A few weeks ago I mentioned that I would be devoting much of my summer blogging to the subject of the atonement and that if people were interested in participating they should contact me with their suggested contributions. That offer still stands, if anyone would like to take part. The following is the first contribution from Mark Jones. Mark is a member of the Presbyterian Church in America, currently working on his doctoral thesis on the Christology of Thomas Goodwin. He blogs at thomasgoodwin.wordpress.com.
Alastair and I go back many years as partners in crime on the Sermonaudio debate boards. Since then he has become somewhat of an authority on N.T. Wright (among others), for good or for bad depending on one’s theological proclivities, whereas I have remained firmly entrenched in the sixteenth and seventeenth centuries where I have tried to understand our rich theological heritage, for good or for bad depending …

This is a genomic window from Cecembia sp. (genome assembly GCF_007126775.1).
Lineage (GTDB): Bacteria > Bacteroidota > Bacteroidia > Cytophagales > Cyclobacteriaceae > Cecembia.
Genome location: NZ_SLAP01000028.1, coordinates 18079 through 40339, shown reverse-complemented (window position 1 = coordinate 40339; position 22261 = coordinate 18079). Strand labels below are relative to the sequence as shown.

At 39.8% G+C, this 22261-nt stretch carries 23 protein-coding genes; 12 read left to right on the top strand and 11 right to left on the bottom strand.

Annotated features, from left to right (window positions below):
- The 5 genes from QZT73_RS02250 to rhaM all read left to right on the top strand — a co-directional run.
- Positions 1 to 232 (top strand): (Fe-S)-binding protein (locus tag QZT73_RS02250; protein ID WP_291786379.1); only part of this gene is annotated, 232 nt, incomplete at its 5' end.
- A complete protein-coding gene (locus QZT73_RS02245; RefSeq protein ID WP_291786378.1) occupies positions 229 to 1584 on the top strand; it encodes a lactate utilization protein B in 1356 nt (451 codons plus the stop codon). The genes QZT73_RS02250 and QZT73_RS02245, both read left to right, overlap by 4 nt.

The topic under discussion is the atonement, a subject that, to use Calvin’s phrase, “cannot be put into words” (ineffabili quodam modo). Yet, the importance of the subject at hand forces me to speak, despite my own trepidation. At Alastair’s suggestion, I have decided to use my knowledge in historical theology to give a descriptive-historical study of the atonement as it was understood by theological luminaries such as Luther, Calvin, Owen, and Goodwin. Tentatively, I will seek to show in two separate posts that the aforementioned men pioneered the doctrine we call penal substitution. While Calvin and Owen, for example, both held to penal substitution, the latter’s writings on the subject were no mere duplication of the former. Moreover, to the surprise of some perhaps, I will seek to show that the Christus Victor motif (Aulen would not call it a theory), is very much an integral part of sixteenth- and seventeenth-century atonement formulations. As sports enthusiasts can appreciate, when something is wrong with the team, a substitution is made in the hope that the substitute will facilitate a victory. Our Reformed forefathers have shown that in Christ we have the substitute par excellence who has brought about the victory over sin, a victory that only a penal substitutionary atonement could make possible.